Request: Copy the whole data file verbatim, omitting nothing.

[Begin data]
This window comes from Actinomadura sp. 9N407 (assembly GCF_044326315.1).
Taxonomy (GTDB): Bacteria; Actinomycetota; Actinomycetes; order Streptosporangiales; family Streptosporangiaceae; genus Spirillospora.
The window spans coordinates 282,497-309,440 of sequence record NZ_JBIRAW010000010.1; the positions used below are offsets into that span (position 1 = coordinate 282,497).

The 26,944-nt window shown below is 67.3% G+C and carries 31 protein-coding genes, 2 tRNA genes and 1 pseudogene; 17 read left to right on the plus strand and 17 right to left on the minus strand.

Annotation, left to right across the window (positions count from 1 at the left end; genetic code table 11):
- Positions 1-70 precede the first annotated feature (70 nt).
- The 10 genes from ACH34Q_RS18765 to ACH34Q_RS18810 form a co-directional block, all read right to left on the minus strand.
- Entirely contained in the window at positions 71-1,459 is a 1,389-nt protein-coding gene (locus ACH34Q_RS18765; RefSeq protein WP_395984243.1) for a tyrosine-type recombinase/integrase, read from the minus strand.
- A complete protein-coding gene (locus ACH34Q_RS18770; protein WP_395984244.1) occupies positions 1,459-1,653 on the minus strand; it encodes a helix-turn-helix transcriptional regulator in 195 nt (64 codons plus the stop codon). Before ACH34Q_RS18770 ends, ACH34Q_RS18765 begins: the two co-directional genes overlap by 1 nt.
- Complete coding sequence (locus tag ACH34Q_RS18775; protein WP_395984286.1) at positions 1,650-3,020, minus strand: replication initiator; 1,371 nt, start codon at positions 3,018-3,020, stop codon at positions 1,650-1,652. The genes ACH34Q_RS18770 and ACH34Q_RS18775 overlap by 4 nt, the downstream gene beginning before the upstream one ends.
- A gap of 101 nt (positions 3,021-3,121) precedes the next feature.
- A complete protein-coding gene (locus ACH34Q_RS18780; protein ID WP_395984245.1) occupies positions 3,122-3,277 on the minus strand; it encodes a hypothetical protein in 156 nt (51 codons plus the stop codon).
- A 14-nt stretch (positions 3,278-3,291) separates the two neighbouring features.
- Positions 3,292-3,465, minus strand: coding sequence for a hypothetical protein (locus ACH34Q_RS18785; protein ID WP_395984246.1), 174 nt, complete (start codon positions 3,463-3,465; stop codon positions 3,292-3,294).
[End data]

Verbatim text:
This window comes from Actinomadura sp. 9N407 (assembly GCF_044326315.1).
Taxonomy (GTDB): Bacteria; Actinomycetota; Actinomycetes; order Streptosporangiales; family Streptosporangiaceae; genus Spirillospora.
The window spans coordinates 282,497-309,440 of sequence record NZ_JBIRAW010000010.1; the positions used below are offsets into that span (position 1 = coordinate 282,497).

The 26,944-nt window shown below is 67.3% G+C and carries 31 protein-coding genes, 2 tRNA genes and 1 pseudogene; 17 read left to right on the plus strand and 17 right to left on the minus strand.

Annotation, left to right across the window (positions count from 1 at the left end; genetic code table 11):
- Positions 1-70 precede the first annotated feature (70 nt).
- The 10 genes from ACH34Q_RS18765 to ACH34Q_RS18810 form a co-directional block, all read right to left on the minus strand.
- Entirely contained in the window at positions 71-1,459 is a 1,389-nt protein-coding gene (locus ACH34Q_RS18765; RefSeq protein WP_395984243.1) for a tyrosine-type recombinase/integrase, read from the minus strand.
- A complete protein-coding gene (locus ACH34Q_RS18770; protein WP_395984244.1) occupies positions 1,459-1,653 on the minus strand; it encodes a helix-turn-helix transcriptional regulator in 195 nt (64 codons plus the stop codon). Before ACH34Q_RS18770 ends, ACH34Q_RS18765 begins: the two co-directional genes overlap by 1 nt.
- Complete coding sequence (locus tag ACH34Q_RS18775; protein WP_395984286.1) at positions 1,650-3,020, minus strand: replication initiator; 1,371 nt, start codon at positions 3,018-3,020, stop codon at positions 1,650-1,652. The genes ACH34Q_RS18770 and ACH34Q_RS18775 overlap by 4 nt, the downstream gene beginning before the upstream one ends.
- A gap of 101 nt (positions 3,021-3,121) precedes the next feature.
- A complete protein-coding gene (locus ACH34Q_RS18780; protein ID WP_395984245.1) occupies positions 3,122-3,277 on the minus strand; it encodes a hypothetical protein in 156 nt (51 codons plus the stop codon).
- A 14-nt stretch (positions 3,278-3,291) separates the two neighbouring features.
- Positions 3,292-3,465, minus strand: coding sequence for a hypothetical protein (locus ACH34Q_RS18785; protein ID WP_395984246.1), 174 nt, complete (start codon positions 3,463-3,465; stop codon positions 3,292-3,294).